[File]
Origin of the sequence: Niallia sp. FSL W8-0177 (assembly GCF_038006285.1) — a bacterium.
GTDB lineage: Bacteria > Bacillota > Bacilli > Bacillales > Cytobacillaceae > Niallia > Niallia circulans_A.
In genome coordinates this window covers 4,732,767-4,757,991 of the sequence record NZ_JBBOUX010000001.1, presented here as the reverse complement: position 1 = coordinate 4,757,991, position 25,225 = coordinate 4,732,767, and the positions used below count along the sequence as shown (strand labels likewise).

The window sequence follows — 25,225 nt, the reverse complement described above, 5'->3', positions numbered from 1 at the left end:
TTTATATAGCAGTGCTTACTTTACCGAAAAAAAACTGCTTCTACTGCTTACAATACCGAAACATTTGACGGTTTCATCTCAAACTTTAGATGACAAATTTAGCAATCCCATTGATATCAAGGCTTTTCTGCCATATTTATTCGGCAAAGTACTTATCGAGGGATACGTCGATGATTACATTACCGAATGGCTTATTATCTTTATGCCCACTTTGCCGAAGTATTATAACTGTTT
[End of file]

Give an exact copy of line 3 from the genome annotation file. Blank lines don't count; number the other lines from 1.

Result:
In genome coordinates this window covers 4,732,767-4,757,991 of the sequence record NZ_JBBOUX010000001.1, presented here as the reverse complement: position 1 = coordinate 4,757,991, position 25,225 = coordinate 4,732,767, and the positions used below count along the sequence as shown (strand labels likewise).